Breakthroughs using Solid Expandable Tubulars to Construct Extended Reach Wells

Summary:

Many modern well construction techniques have been developed with an eye toward drilling deeper, longer, and more cost effective Extended Reach Drilling (ERD) wells. One notable technology that has contributed to this effort is solid expandable tubulars. This technology was developed specifically to allow additional casing strings to be run to cover up problem zones and facilitate drilling the well to the ERD target. Solid expanable tubulars also help to reduce the overall resources required to construct the well. Projections show that using them would significantly reduce the size or volume, as well as the cost of the rig, the drill string, the bits, the cement, and, of course, the casing, resulting in lower overall costs. This result has been born out in practice and will culminate in the single-diameter well described elsewhere. The effects on ERD wells will be substantial, but there are important ‘side effects’ that can have a profound cumulative effect. The torque and drag on an ERD well is usually the limiting factor in the actual reach possible. These limits are mitigated by drilling fluid properties and the use of rotary steerable drilling tools among other technologies. Torque and drag are primarily influenced by geometric conditions like dogleg severity (DLS) and casing open hole size vs. drill string size, surface effects (commonly grouped together and named the friction factor), and drill string dynamic conditions (such as axial and rotary motion that overcomes the friction). The use of solid expandables has two distinct effects that can be favorable for the drilling of ERD wells. An important effect is that more favorable drill string casing geometry is possible and can reduce the tendency for helical buckling or drill string lockup. Another important impact is the ability to use larger drilling tubulars. This paper will examine data supporting the positive effect of solid expandable tubulars on drill string torque and drag. Data modeled for an ERD well shows the theoretical drilling limit improvement from these effects in real example wells. Extended reach drilling limitations have been pushed out significantly in recent times. Advances in mud systems, geomechanics, and the advent of rotary steerable systems have significantly improved the ability to reach further to access hydrocarbons. However, limitations, though receding, still exist. To counter them, new approaches are being developed that attack in various ways the traditional boundaries of extended reach drilling applications.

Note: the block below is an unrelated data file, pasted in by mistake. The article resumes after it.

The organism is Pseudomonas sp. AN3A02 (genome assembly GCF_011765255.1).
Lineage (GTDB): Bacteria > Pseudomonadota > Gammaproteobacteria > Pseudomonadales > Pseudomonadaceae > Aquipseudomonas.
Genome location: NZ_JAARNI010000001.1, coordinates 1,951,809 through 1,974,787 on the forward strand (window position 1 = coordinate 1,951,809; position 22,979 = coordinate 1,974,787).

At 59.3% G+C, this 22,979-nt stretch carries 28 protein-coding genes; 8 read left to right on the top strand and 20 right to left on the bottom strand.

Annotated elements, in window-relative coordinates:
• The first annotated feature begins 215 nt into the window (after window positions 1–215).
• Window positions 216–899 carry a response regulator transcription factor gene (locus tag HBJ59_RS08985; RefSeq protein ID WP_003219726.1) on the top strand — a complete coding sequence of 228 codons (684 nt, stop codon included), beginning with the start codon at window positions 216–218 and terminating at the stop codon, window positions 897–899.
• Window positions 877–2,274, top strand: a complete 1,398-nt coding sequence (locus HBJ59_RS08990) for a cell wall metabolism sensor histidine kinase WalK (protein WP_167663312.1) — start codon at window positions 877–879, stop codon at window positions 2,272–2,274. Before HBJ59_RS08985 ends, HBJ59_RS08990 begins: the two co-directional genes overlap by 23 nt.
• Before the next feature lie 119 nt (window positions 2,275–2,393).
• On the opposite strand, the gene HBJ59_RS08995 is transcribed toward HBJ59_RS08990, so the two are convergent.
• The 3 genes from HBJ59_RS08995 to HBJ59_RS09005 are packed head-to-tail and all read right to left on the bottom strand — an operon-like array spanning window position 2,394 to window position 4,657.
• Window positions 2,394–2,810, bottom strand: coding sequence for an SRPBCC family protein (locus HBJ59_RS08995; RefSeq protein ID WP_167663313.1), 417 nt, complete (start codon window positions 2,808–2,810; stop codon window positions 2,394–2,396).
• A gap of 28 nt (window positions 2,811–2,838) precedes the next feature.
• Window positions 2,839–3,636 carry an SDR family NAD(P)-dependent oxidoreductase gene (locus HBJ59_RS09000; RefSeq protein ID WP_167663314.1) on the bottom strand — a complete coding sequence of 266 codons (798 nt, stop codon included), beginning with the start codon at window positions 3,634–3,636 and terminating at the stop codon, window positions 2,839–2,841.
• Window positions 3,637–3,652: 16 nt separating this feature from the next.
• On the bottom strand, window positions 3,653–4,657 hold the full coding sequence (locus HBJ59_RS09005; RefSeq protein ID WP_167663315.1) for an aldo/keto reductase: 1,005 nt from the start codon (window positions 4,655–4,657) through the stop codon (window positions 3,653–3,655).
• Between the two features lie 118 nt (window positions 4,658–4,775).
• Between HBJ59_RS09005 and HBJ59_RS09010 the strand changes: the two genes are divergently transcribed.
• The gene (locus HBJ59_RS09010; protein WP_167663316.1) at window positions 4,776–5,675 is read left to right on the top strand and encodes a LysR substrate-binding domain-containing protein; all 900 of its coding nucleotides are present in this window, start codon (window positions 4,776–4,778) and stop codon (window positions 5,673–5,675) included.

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Overview
Document Type
Technical Paper
Date Published
Monday, March 1, 2004
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